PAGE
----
Sonny: J.I, Joe. B. and I went to Dallas for the movie premiere, and we thought it really missed the mark. One thing that turned me off was Gary Busey’s portrayal of Buddy. He acted more like Chuck Berry than Buddy. He also depicted Buddy as a sloppy dresser and an unsophisticated rube. Buddy was neither. His mom even tapered his jeans for him. He was very aware of his appearance and always tried to look cool. The movie also made Mr. and Mrs. Holley out to be opposed to Buddy’s dreams and aspirations. That’s 180 degrees from the truth. They were not only 100 percent behind Buddy, they supported all of us boys. I’ve often wondered how they got around when we were off to gigs in their Oldsmobile 88. The worst, probably was the scene where Buddy punched out Owen Bradley in the recording studio in Nashville. I happened to be there for that one, and we were putting on our best manners with: “Yes, Mr. Bradley” and “No, Mr. Bradley,” etc. All I’ve got to say is Hollywood took a whole lot of license.
A-J: How old were you when you began writing songs?
Sonny: I was about 15.
A-J: Do you remember the first song you ever wrote?
Sonny: I do. It was called “Moon, Moon, Silvery Moon.” I wrote it on my dad’s tractor while going over the place we call Rabbit Ranch with a stalk cutter. It’s a situation that gives you a lot of time to practice writing songs.
A-J: How about the first song of yours that also was recorded?
Sonny: The first song I had recorded was “Rock Around with Ollie Vee,” (recorded) by Buddy on those first Decca Sessions we did.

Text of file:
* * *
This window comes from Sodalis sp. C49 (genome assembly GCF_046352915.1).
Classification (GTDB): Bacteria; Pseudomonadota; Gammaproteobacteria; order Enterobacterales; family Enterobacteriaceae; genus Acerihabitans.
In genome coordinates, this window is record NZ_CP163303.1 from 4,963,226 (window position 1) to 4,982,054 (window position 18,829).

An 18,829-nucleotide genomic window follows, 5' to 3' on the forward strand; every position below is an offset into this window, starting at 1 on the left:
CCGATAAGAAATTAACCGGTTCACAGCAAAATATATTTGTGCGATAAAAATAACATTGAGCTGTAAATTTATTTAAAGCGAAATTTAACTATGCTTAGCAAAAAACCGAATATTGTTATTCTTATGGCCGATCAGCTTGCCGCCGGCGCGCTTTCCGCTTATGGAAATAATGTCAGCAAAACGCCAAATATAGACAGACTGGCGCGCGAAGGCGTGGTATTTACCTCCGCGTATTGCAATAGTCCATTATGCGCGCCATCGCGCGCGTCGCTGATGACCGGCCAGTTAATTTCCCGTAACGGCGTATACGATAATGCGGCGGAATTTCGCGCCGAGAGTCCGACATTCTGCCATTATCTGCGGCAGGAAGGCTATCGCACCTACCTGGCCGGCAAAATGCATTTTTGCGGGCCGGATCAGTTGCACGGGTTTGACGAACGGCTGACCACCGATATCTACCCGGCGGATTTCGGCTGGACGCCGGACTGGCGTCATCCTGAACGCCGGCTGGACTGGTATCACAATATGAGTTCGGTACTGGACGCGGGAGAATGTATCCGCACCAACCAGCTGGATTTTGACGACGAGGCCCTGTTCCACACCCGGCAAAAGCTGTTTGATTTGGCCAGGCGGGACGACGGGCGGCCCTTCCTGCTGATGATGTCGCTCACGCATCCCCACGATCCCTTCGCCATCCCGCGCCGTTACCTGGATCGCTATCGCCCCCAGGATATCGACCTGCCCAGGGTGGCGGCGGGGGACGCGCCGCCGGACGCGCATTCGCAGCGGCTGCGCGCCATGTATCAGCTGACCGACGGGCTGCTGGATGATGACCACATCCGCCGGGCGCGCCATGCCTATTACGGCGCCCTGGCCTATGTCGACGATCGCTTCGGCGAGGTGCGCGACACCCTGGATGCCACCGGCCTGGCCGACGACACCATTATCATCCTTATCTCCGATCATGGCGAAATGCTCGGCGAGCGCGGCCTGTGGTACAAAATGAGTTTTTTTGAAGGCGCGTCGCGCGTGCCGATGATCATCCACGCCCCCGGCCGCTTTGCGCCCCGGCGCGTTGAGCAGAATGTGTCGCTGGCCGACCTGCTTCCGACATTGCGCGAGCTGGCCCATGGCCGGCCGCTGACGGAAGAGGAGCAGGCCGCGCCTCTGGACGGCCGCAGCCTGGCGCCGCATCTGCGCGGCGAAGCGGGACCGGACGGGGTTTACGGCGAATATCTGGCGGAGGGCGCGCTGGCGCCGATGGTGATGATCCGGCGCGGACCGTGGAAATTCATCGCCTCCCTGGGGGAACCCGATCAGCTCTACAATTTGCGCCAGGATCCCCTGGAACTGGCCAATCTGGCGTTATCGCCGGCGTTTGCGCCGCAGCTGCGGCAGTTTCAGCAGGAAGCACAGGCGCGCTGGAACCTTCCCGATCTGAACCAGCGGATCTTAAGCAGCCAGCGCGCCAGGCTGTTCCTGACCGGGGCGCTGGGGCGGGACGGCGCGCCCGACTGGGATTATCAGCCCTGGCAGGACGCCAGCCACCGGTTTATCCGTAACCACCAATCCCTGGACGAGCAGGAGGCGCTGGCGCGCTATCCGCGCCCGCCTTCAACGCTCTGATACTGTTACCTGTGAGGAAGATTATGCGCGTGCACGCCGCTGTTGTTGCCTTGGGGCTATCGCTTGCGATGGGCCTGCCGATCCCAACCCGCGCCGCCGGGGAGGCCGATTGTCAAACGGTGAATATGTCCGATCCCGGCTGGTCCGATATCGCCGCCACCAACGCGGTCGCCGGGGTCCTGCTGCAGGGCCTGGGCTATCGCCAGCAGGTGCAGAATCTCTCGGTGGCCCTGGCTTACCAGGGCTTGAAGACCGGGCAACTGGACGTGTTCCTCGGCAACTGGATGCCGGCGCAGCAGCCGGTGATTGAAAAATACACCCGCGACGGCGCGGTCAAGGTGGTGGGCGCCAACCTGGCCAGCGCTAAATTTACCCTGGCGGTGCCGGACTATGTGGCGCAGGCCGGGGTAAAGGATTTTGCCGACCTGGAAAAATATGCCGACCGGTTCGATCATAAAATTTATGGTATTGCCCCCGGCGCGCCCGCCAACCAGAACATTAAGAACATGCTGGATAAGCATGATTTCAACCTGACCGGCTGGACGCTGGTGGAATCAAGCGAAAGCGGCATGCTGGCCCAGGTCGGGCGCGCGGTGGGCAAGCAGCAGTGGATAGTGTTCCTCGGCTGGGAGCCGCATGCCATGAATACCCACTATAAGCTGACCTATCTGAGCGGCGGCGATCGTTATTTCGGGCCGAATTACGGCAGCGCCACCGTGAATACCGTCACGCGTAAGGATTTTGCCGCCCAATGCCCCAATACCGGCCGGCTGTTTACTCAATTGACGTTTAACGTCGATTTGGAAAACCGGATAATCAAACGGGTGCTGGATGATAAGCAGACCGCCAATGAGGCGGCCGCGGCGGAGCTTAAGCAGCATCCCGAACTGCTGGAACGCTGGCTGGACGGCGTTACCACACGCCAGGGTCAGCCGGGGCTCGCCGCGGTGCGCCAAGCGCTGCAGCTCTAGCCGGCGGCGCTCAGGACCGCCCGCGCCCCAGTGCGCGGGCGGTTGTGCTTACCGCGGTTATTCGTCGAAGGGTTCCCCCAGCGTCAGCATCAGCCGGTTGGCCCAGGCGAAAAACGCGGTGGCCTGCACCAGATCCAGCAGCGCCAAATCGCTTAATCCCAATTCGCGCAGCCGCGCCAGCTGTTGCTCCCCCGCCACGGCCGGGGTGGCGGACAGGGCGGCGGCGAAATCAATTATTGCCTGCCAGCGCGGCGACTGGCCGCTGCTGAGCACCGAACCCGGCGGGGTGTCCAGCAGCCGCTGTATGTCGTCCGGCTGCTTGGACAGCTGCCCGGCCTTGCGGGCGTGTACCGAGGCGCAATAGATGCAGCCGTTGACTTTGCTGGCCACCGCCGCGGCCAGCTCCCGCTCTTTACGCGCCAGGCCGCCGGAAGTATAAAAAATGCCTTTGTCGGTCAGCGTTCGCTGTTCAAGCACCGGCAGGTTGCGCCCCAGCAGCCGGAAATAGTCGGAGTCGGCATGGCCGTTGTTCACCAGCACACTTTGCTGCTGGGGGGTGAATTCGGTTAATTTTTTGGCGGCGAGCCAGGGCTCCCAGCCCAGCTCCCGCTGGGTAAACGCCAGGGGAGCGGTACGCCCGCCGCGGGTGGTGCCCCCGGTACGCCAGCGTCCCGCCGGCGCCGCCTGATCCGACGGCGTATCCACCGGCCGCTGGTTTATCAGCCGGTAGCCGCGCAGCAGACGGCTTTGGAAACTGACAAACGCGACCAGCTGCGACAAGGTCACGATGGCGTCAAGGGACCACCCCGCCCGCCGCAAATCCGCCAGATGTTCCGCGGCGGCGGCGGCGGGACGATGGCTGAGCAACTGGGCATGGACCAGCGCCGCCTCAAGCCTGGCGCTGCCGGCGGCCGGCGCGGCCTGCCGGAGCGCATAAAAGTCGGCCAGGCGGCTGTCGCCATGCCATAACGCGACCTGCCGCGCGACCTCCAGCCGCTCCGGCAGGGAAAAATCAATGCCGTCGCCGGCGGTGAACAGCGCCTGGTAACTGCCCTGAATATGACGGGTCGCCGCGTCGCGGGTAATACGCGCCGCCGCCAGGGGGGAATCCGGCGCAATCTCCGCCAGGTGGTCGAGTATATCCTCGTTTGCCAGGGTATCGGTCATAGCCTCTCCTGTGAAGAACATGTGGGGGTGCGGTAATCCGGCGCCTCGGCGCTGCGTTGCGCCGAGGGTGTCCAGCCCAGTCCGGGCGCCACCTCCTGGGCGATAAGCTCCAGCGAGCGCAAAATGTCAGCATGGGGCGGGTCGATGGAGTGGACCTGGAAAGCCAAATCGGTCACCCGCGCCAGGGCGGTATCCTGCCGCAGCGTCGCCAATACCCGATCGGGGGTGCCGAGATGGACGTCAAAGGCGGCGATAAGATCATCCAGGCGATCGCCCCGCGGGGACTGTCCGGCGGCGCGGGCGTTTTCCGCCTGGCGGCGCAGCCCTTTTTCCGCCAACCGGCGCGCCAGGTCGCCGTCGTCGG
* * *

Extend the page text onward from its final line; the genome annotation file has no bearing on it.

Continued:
A-J: Sonny, when did you first become comfortable describing yourself as a songwriter?
Sonny: I don’t ever remember being uncomfortable. After my song “Someday” got on the charts in the spring of ’57 and “Rock Around with Ollie Vee” came out soon after that, I did not have any trouble telling people I was a songwriter.
A-J: Webb Pierce took “Someday” to the Top 10. Did that open doors for you as a songwriter?
Sonny: To be honest, I think it only made it to No. 13 on the charts and yes, it opened some doors. It made some people in Nashville somewhat aware of me, and it got me a job on “The Philip Morris Country Music Show” with Carl Smith, Red Sovine, Goldie Hill and Mimi Roman.
A-J: Sonny, you have recorded for several labels. Was that always the dream: to be the front man, singing your own songs?
Sonny: In the beginning, of course, that was my dream. After I grew up a little and saw what that did to people, I backed off some. I do enjoy being in the studio, cutting records and watching it all come together. But I also like going to the mall and not having people recognize me.
A-J: Is there one of your songs that surprised you by becoming a hit?
Sonny: I think J.I. (co-writer) and I were both a little surprised by the popularity that “More Than I Can Say” achieved. Bobby Vee had a pretty good hit on it in 1961. But when Leo Sayer had a worldwide hit on it, we could hardly believe it. I remember, we were out on the road, opening for Waylon (Jennings) and we said, “Man, we’ve got to put that song into our act.”
A-J: Where were you when Buddy and the Crickets took off?
Sonny: I had a gig playing six nights week in a nightclub, the Navajo Hogan Club, in Colorado Springs. The money wasn’t very good, but the hours were long.